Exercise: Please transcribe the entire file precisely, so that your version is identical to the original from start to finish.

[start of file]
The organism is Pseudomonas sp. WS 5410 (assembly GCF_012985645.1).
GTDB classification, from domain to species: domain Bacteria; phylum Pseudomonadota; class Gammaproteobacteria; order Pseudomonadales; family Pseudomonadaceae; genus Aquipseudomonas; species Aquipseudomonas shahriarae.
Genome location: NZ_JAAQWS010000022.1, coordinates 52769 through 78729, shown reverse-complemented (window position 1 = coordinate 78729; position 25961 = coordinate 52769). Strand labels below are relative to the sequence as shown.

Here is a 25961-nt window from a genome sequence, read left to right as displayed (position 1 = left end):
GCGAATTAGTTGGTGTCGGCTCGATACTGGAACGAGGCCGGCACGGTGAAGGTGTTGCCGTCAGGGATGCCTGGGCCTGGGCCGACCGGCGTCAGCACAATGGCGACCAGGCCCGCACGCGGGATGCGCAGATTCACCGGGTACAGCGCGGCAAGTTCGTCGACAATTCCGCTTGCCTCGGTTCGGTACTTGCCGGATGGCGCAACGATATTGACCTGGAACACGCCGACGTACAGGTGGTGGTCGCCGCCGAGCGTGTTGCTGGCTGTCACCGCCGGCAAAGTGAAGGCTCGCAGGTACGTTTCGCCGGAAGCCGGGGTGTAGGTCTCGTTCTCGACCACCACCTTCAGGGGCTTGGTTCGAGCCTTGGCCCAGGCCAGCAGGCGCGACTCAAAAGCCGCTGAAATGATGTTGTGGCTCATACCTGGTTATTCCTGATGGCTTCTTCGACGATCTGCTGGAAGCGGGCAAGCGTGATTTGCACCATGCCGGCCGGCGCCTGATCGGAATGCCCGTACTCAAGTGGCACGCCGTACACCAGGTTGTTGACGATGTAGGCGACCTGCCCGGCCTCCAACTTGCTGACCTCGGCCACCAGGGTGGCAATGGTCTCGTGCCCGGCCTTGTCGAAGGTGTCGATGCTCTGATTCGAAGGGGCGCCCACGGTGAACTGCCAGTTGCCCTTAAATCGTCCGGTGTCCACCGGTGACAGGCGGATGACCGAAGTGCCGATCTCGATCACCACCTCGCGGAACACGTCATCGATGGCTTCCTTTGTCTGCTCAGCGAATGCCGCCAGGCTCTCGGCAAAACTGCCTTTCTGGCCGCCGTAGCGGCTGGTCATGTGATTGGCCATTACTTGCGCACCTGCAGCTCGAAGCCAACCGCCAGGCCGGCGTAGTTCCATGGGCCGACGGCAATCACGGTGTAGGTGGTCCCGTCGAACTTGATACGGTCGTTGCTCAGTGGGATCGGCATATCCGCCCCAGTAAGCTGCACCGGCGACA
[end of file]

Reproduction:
The organism is Pseudomonas sp. WS 5410 (assembly GCF_012985645.1).
GTDB classification, from domain to species: domain Bacteria; phylum Pseudomonadota; class Gammaproteobacteria; order Pseudomonadales; family Pseudomonadaceae; genus Aquipseudomonas; species Aquipseudomonas shahriarae.
Genome location: NZ_JAAQWS010000022.1, coordinates 52769 through 78729, shown reverse-complemented (window position 1 = coordinate 78729; position 25961 = coordinate 52769). Strand labels below are relative to the sequence as shown.

Here is a 25961-nt window from a genome sequence, read left to right as displayed (position 1 = left end):
GCGAATTAGTTGGTGTCGGCTCGATACTGGAACGAGGCCGGCACGGTGAAGGTGTTGCCGTCAGGGATGCCTGGGCCTGGGCCGACCGGCGTCAGCACAATGGCGACCAGGCCCGCACGCGGGATGCGCAGATTCACCGGGTACAGCGCGGCAAGTTCGTCGACAATTCCGCTTGCCTCGGTTCGGTACTTGCCGGATGGCGCAACGATATTGACCTGGAACACGCCGACGTACAGGTGGTGGTCGCCGCCGAGCGTGTTGCTGGCTGTCACCGCCGGCAAAGTGAAGGCTCGCAGGTACGTTTCGCCGGAAGCCGGGGTGTAGGTCTCGTTCTCGACCACCACCTTCAGGGGCTTGGTTCGAGCCTTGGCCCAGGCCAGCAGGCGCGACTCAAAAGCCGCTGAAATGATGTTGTGGCTCATACCTGGTTATTCCTGATGGCTTCTTCGACGATCTGCTGGAAGCGGGCAAGCGTGATTTGCACCATGCCGGCCGGCGCCTGATCGGAATGCCCGTACTCAAGTGGCACGCCGTACACCAGGTTGTTGACGATGTAGGCGACCTGCCCGGCCTCCAACTTGCTGACCTCGGCCACCAGGGTGGCAATGGTCTCGTGCCCGGCCTTGTCGAAGGTGTCGATGCTCTGATTCGAAGGGGCGCCCACGGTGAACTGCCAGTTGCCCTTAAATCGTCCGGTGTCCACCGGTGACAGGCGGATGACCGAAGTGCCGATCTCGATCACCACCTCGCGGAACACGTCATCGATGGCTTCCTTTGTCTGCTCAGCGAATGCCGCCAGGCTCTCGGCAAAACTGCCTTTCTGGCCGCCGTAGCGGCTGGTCATGTGATTGGCCATTACTTGCGCACCTGCAGCTCGAAGCCAACCGCCAGGCCGGCGTAGTTCCATGGGCCGACGGCAATCACGGTGTAGGTGGTCCCGTCGAACTTGATACGGTCGTTGCTCAGTGGGATCGGCATATCCGCCCCAGTAAGCTGCACCGGCGACA